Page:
Time-lapse imaging unravels leaf shape evolution


Rebecca Pool

Friday, February 14, 2014 - 08:30

Researchers have used a combination of time-lapse imaging and genetic manipulation to identify a gene that shapes the very different leaves of two closely related plants.

Looking at angiosperm leaves, Daniela Vlad from the Department of Plant Sciences, University of Oxford and colleagues were intrigued as to why the Cardamine hirsuta has dissected leaves while its relative, Arabidopsis thaliana, has simpler, oval-shaped leaves.

The model organism Arabidopsis thaliana (left) next to its relative Cardamine hirsuta (hairy bittercress, right). Note the simple leaves of A. thaliana versus the dissected leaves of C. hirsuta. [Image courtesy of Angela Hay and Miltos Tsiantis]

Genetic screening revealed that a leaf-specific gene known as RCO guides development of dissected leaf patterns, sculpting developing leaflets by repressing growth at the flanks.

To study the impact of the gene, Vlad and colleagues imaged developing leaflets with fluorescently-labelled cell nuclei, using confocal laser scanning microscopy at 24 hour time intervals.

As Vlad explains, the researchers used MorphoGraph X software to analyse these time-lapse confocal images, extracting information on organ surface, segmenting cells and computing aerial expansion.

Seedling of the emerging model organism C hirsuta visualized using confocal microscopy and morphographix software. [Image courtesy of Daniel Kierzkowski, Richard Smith and Miltos Tsiantis]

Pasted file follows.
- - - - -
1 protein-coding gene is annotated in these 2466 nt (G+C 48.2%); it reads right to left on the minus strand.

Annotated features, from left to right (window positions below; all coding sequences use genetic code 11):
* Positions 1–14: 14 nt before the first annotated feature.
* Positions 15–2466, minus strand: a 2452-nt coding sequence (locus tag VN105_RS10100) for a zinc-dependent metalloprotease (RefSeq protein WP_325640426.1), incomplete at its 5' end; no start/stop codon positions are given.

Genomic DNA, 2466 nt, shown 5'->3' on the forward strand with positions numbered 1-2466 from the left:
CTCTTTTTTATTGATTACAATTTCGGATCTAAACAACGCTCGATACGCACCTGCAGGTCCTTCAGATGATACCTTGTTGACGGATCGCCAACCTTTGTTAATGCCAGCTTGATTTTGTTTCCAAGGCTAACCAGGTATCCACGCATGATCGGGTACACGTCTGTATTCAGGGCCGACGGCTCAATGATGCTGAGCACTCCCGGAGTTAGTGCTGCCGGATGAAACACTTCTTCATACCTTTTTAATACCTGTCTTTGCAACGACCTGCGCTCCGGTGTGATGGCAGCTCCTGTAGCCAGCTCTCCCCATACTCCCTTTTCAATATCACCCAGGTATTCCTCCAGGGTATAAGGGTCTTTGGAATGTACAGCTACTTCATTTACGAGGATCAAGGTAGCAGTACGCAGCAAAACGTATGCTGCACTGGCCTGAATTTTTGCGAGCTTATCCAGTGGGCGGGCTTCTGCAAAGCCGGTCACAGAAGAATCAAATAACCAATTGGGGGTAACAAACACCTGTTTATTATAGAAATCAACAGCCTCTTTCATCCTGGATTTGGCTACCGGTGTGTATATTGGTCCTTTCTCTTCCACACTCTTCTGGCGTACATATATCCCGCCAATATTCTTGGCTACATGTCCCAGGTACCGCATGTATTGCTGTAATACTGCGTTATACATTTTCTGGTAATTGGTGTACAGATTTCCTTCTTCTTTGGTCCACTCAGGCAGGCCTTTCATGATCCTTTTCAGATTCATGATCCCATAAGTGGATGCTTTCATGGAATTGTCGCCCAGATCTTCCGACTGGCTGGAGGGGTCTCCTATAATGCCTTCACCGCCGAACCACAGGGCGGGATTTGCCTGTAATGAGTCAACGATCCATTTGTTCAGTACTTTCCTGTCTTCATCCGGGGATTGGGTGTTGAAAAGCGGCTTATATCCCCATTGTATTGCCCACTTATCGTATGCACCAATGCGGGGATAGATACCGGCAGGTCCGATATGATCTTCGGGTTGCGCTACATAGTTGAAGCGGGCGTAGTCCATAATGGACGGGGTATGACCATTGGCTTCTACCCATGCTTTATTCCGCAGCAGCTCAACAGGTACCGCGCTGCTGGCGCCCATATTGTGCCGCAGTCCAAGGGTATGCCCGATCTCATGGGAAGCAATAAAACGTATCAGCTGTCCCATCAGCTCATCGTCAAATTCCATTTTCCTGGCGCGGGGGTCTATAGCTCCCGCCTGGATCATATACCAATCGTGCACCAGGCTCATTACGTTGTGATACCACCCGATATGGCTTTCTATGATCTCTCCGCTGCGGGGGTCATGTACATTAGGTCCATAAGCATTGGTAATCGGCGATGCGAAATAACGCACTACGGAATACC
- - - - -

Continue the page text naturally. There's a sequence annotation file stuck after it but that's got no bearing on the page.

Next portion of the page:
Observations revealed that the RCO gene suppresses growth at certain locations along the perimeter of a developing C hirsuta leaflet, leading to the more complex, dissected leaves.

Meanwhile, cell expansion and proliferation in these leaflet regions of A thaliana was faster, filling up the space and yielding rounder leaves.

Confocal micrographs of developing leaf primordia of C hirsuta (dissected leaf shape) and A thaliana (simple leaf shape). [Image courtesy of Daniel Kierzkowski and Miltos Tsiantis]

The researchers believe that while the C hirsuta, with its more complex, dissected leaves has inherited RCO, this gene is now actually missing in its close relative, the Arabidopsis thaliana.

Time-lapse imaging of Cardamine hirsuta developing leaves using Confocal Laser Scanning Microscopy. The cell nuclei are fluorescently labelled. [Video courtesy of Carla Galinha and Miltos Tsiantis]

"RCO evolved in the Brassicaceae family through gene duplication and was lost in A, thaliana, contributing to leaf simplification in leaves," says Vlad.

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